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Fowles: The Bright Side of Letting Go

If there’s anything I’ve learned over the last handful of baseball seasons, it’s that it’s so much easier to talk (and write) about your team when they’re doing well. When they’re on top, small talk and conversations with strangers unfold in this gleeful way. There’s a certain sense of exuberance and enthusiasm, a feeling of hope and limitless optimism that makes sentences come easily. Anything is possible, and there’s always so much more story to be told.

2015 was a dream come true for Blue Jays obsessives, and 2016 offered obvious myriad charms, but I think if you ask a lot of people about this season—especially those who don’t think of themselves as total incendiary curmudgeons who take pleasure in pain—a team whose October prospects don’t look good from the start can be hard, or at the very least “unfun,” to talk about.  I mean, what is there to say? (If you’re me, apparently you instead talk about ketchup slippery slides and ballpark squirrels.)

The challenge of the less-than-stellar team only gets worse when you pride yourself on your limitless baseball optimism. Each week I’ve found myself searching through the last place ashes of our dashed baseball hopes and dreams, trying to pull out a tiny, shiny glimmer of hope to hold onto.  A star player returns from the DL. An unlikely hero has risen. A fun piece of absurdity has brought us a flicker of joy. But as we creep towards the month of September, five games out of a wild card spot with six teams ahead of us, I look more and more like a fool trying to sell my “but anything’s possible!” line.

Though there has been moments of possibility in the last few weeks and months, it seems the well of “hey maybe this could happen” has run dry. There’s just no gas left in the tank of hope. And thus, I finally feel ready to say that this, my friends, just doesn’t seem to be our year. The only thing left to do now is take each game as it comes, and—hey, now—maybe even enjoy it. For most I’m sure this is a late admission, and maybe for a few it is still “too early,” but we have to respect that everyone has their own emotional timeline for baseball surrender. 

You’ll find there is some minor good news to be had in the acceptance that 2017 is not the year we get our parade (or anything, for that matter.) Surrendering postseason hope comes with a few overlooked bonuses, something that fans may forget to acknowledge in their general disappointment. (I certainly don’t blame anyone for that—given the last few seasons, we’re out of practice.)

For example, I actually just booked a trip out of town during the World Series. (Though admittedly I did opt for the flexible booking option because sure, there is always a small flame of hope in me that will never die.) Also, I was able to book that time away with the money I won’t be shelling out for tickets in October. It’s a shiny brand new feeling making firm plans in early fall, something that has been totally out of the question for the last few years.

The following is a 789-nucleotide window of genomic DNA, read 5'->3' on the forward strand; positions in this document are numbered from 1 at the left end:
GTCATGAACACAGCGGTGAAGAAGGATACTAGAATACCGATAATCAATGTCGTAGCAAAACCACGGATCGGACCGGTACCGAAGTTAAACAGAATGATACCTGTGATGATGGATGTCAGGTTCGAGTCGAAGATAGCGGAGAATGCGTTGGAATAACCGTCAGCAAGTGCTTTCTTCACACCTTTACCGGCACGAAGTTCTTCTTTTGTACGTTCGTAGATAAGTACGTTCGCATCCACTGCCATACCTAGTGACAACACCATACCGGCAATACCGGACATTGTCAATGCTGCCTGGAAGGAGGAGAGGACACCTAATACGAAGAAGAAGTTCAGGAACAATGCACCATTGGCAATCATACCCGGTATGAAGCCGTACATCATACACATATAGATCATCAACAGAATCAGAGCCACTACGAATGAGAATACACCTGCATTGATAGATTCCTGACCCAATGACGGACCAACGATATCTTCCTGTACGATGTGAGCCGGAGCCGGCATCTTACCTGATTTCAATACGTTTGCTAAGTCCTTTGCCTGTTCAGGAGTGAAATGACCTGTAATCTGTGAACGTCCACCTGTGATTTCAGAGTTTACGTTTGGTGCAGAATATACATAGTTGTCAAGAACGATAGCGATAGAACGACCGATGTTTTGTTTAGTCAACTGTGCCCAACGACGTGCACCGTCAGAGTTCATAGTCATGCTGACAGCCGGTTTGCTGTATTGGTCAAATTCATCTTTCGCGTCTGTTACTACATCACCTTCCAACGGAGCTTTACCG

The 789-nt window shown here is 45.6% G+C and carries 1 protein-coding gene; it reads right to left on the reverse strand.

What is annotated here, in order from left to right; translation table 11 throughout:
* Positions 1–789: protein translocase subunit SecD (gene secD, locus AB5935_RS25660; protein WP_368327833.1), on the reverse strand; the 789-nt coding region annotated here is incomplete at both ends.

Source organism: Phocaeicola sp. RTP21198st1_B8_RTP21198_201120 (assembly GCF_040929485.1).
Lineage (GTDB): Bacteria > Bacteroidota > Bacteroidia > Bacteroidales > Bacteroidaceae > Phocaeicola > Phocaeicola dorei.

Don’t even get me started on how much less sports anxiety we’re going to suffer through during the next few months—it can be really easy to forget how painful that final run can be. I mean, imagine being a Yankees fan? A Royals fan? A Mariners fan? Imagine sweating buckets, neglecting household chores, and having no non-baseball social life all through September, only to have your hopes and dreams crushed by a despised rival? Sure, we won’t get the incredible elation of victory, but we also won’t get the insomnia or nausea or persistent painful uncertainty.

In short, without a torturous September, we can luxuriously enjoy some final baseball games in the sun. (Bittersweet, I know, but I’m trying.)

Four months ago I wrote the following, and it strikes me that it still holds true today: “No matter how we as fans choose to approach the rest of this season, whatever mindset inevitably gets us through, we too should try to be open and ‘be in’ every game. There are certainly lots of them left to go, and I’m more than sure the ever-surprising beast that is baseball will help us find a way.”

On that note, let’s remind ourselves that there is still a healthy thirty-five beautiful days of Toronto Blue Jays baseball left in the regular season. You know that no matter how hard this year’s run turned out to be, you love this game, and this team, you’ll miss them when they’re ultimately gone.

So go out and enjoy the ballpark. Dispose of the burden of postseason expectations and a thousand daily “what ifs.” Relish in the stress-free atmosphere. Invite your friends to the bar, or curl up on the couch, and be present during every hit and every catch and every out. Arrive at each game completely baggage-free, without the worries of contention and a title within reach, and sing a hearty rendition of “Take Me Out To The Ballgame.” Don’t think of it as giving up, think of it as letting it all feel good again.

And if something unlikely actually happens in the next few weeks, that’s great (flame of hope!)—the bright side of finally letting go is the pleasant surprise when you were totally wrong.